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Voice of reason prevails after the entertainment nightmares of football finals past

LIKE a bat out of hell, Meatloaf was gone the morning after last year's AFL grand final, but the memory of his disastrous performance is still drilled into the ears of fans. His off-key and mis-timed singing rekindled flashbacks to other grand final nightmares such as Angry Anderson bellowing from a Batmobile in 1991 and Billy Idol's power outage at the 2002 NRL grand final.

The history of grand final entertainment is a graveyard populated by has-been performers, out-of-tune warblers and mute singers silenced by myriad technical mishaps. But, this year, the winter football codes are out to right the wrongs of the past.

Rugby league will be making the most of its TV deal with Channel Nine by capitalising on the success of The Voice. Tattooed pop-band Good Charlotte, whose lead singer Joel Madden is a judge on the show, will headline the pre-match entertainment alongside Irish band, The Script. The Voice finalist, Sarah de Bono, will sing the national anthem at Sunday's game between the Bulldogs and Storm.

If any of the three acts suffer on-stage calamities such as Idol's or 42nd Street's embarrassing silent performance in 1989, they will likely be met with a mass exodus from the stands rather than 83,000 jeers.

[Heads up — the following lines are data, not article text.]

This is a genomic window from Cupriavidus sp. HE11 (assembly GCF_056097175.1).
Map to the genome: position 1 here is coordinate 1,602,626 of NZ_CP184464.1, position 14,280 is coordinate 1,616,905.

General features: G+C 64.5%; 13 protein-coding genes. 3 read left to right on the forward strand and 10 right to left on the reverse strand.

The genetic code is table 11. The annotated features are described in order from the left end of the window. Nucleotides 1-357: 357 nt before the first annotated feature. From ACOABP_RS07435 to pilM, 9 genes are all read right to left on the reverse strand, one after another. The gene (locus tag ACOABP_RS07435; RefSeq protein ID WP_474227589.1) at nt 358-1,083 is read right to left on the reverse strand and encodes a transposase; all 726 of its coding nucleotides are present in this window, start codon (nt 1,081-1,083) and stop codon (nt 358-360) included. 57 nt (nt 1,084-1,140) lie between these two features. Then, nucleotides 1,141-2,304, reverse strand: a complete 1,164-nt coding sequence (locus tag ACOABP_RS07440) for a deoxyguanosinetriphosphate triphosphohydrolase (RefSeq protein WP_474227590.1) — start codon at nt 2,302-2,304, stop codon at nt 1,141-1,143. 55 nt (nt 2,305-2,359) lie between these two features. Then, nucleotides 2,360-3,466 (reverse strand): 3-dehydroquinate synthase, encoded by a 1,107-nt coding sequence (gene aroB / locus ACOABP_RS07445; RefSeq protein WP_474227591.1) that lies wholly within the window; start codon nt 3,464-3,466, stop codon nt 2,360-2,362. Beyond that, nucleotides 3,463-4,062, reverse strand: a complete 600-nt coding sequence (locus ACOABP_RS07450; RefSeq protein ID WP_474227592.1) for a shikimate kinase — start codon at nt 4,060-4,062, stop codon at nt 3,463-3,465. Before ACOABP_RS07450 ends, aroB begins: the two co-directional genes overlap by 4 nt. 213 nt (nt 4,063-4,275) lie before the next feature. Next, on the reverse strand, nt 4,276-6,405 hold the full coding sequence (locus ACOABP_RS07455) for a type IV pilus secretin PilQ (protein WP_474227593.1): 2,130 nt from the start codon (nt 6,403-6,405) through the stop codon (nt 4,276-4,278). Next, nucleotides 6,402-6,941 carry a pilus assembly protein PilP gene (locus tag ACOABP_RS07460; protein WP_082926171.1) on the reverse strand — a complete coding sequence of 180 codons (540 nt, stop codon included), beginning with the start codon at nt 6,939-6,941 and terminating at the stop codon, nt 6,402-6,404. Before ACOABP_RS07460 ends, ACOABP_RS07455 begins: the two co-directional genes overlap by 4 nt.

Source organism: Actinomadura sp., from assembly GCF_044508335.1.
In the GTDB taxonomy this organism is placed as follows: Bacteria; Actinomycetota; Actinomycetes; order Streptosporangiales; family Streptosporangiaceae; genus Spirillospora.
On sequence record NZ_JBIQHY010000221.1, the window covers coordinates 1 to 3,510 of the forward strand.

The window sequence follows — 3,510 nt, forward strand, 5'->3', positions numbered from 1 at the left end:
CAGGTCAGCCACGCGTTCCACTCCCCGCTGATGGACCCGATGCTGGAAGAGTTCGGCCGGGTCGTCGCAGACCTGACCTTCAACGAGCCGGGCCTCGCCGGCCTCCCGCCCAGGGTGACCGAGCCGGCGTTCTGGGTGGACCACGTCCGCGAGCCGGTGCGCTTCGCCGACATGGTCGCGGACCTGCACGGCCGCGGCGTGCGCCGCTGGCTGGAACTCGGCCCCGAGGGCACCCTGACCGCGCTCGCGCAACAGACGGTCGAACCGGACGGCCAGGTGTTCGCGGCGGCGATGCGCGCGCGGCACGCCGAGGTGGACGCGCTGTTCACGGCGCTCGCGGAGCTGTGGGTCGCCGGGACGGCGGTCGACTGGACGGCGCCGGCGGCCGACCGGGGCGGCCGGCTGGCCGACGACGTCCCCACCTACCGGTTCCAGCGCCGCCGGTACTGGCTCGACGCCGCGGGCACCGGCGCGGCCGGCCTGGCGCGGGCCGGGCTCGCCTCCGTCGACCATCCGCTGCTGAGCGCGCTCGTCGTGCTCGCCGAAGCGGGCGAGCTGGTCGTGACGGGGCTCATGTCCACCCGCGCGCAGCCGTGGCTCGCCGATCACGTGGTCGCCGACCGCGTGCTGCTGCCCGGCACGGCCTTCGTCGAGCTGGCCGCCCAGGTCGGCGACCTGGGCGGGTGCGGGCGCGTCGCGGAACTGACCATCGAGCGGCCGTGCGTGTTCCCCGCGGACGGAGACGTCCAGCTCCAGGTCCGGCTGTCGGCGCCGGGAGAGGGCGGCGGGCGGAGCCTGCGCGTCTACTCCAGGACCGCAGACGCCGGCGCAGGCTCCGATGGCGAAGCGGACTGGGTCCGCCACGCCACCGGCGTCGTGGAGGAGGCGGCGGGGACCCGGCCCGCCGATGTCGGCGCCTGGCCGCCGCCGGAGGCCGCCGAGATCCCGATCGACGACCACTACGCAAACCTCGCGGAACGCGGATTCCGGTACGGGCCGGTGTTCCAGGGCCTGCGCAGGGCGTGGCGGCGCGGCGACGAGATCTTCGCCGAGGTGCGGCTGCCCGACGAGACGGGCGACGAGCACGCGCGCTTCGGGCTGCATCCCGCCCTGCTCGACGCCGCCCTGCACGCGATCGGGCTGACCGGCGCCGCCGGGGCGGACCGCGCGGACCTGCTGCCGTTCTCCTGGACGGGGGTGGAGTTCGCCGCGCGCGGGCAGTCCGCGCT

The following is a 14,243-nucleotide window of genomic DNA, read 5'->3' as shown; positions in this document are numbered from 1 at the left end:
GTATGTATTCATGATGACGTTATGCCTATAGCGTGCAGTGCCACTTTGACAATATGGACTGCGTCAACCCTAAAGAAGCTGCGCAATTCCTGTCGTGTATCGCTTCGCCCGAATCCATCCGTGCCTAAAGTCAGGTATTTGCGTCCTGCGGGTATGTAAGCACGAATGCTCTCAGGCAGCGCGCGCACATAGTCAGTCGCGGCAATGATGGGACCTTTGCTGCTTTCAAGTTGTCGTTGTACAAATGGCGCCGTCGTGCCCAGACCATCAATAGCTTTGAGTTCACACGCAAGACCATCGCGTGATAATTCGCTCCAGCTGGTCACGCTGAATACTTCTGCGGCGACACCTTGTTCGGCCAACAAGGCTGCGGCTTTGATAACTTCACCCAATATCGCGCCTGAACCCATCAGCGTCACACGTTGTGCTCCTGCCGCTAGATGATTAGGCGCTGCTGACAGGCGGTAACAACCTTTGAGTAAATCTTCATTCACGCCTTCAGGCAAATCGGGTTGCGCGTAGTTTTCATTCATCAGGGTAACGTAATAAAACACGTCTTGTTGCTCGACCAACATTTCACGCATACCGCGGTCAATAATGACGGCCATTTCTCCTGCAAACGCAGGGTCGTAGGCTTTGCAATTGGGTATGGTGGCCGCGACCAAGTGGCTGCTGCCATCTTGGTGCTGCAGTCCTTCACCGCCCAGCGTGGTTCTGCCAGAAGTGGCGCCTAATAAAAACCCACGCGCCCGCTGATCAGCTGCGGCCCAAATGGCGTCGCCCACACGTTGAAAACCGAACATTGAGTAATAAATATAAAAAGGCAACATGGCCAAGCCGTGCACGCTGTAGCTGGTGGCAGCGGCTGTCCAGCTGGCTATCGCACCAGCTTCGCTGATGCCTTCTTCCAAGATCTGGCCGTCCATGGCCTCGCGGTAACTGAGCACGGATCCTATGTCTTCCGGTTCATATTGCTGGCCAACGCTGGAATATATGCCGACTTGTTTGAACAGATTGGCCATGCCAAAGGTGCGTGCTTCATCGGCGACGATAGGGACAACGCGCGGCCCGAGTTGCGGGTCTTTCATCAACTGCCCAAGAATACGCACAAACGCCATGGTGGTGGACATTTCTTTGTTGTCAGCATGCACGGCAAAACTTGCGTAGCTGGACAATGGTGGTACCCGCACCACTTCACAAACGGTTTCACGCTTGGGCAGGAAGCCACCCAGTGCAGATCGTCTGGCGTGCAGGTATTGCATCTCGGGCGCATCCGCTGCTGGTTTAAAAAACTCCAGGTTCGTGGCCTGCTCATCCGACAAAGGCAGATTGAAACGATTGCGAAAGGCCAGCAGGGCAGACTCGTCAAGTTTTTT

For the first time, ticket-holders will be given access to a two-kilometre carnival precinct outside the stadium at Olympic Park. The grand final carnival features restaurants, bars, carnival rides, activities and a rugby league skills clinic.

''The NRL is breaking new ground in Australian sport with an entertainment precinct bounded by two kilometres of fencing around ANZ Stadium,'' an NRL spokesman said. ''They [the fans] want a vibrant show that is in keeping with Sydney's international status and that is exactly what we provide.''

Meanwhile, the AFL will attempt to make amends for last year's debacle by allowing 1000 members from the winning club to join the players celebrating on the pitch. Musicians Tim Rogers and Paul Kelly headline the pre-match entertainment and fellow Australians, the Temper Trap, take centre-stage at half-time during this Saturday's clash between the Sydney Swans and Hawthorn. The post-match celebrations includes a two-hour after party on the pitch of the MCG, where Kelly and the Temper Trap will return to the stage for an encore. The general public will be allowed to enter the stands after 6pm to watch the concert, even if they don't have a ticket to the game.

''We've moved on [from Meatloaf]. Our brand this year is 'Australia's game' … It was natural for us to work with Australian music this year to cap that off,'' the AFL general manager of strategy and marketing, Andrew Catterall, said. ''Clearly we want to set a new standard this year and we would love the AFL grand final stage to be held as high a regard in Australia as what the Super Bowl stage is held in America.''